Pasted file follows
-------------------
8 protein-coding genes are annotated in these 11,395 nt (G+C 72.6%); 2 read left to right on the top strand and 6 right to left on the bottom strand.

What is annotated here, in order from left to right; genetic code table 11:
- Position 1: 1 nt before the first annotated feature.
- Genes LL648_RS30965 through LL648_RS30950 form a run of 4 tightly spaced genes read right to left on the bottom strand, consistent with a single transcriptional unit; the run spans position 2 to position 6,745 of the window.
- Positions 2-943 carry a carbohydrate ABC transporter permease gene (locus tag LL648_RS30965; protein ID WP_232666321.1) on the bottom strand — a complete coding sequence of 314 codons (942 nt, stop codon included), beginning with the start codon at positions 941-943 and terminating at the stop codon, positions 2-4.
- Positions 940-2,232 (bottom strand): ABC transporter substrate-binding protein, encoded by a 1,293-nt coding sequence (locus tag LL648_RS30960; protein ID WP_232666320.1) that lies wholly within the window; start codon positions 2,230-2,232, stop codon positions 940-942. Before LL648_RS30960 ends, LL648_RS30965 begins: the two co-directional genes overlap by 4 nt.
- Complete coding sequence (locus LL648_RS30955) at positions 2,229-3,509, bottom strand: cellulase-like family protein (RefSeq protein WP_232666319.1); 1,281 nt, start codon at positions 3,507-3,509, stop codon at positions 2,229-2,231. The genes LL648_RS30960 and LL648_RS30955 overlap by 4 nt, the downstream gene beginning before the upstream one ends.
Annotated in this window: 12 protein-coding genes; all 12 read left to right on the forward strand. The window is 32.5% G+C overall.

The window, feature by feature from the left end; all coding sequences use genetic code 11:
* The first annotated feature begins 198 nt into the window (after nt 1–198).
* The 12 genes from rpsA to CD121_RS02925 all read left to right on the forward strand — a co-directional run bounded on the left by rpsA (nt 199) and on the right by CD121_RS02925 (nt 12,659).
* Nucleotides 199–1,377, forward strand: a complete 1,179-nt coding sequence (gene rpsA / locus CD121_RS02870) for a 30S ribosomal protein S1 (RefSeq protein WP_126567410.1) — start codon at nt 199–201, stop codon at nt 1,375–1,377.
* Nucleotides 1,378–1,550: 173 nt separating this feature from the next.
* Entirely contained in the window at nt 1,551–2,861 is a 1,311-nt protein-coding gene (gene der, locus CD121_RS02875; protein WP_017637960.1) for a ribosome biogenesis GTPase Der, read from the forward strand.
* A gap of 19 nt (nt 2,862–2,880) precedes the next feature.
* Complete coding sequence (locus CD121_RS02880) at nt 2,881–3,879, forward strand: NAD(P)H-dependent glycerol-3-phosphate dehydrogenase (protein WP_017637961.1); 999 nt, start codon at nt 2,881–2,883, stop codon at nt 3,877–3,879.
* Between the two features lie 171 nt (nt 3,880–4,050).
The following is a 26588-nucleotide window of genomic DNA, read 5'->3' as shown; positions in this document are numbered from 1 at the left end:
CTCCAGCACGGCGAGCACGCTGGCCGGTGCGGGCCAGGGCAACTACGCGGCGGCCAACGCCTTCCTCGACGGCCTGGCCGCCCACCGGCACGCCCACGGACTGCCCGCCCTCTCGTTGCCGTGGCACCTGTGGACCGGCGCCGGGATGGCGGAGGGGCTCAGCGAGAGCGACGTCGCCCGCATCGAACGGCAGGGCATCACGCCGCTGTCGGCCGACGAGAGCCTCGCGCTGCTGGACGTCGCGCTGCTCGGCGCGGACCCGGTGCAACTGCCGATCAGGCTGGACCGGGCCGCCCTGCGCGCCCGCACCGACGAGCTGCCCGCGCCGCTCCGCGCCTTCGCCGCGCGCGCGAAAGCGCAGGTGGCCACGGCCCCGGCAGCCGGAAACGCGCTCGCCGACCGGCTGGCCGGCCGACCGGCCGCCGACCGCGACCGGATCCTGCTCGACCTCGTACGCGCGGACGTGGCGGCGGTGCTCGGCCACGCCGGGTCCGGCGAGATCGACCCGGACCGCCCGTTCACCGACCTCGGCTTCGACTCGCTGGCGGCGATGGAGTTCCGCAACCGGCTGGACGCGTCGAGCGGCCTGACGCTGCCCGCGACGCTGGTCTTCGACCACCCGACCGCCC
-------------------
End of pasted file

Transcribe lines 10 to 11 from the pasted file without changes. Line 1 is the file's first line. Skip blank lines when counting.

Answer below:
* The first annotated feature begins 198 nt into the window (after nt 1–198).
* The 12 genes from rpsA to CD121_RS02925 all read left to right on the forward strand — a co-directional run bounded on the left by rpsA (nt 199) and on the right by CD121_RS02925 (nt 12,659).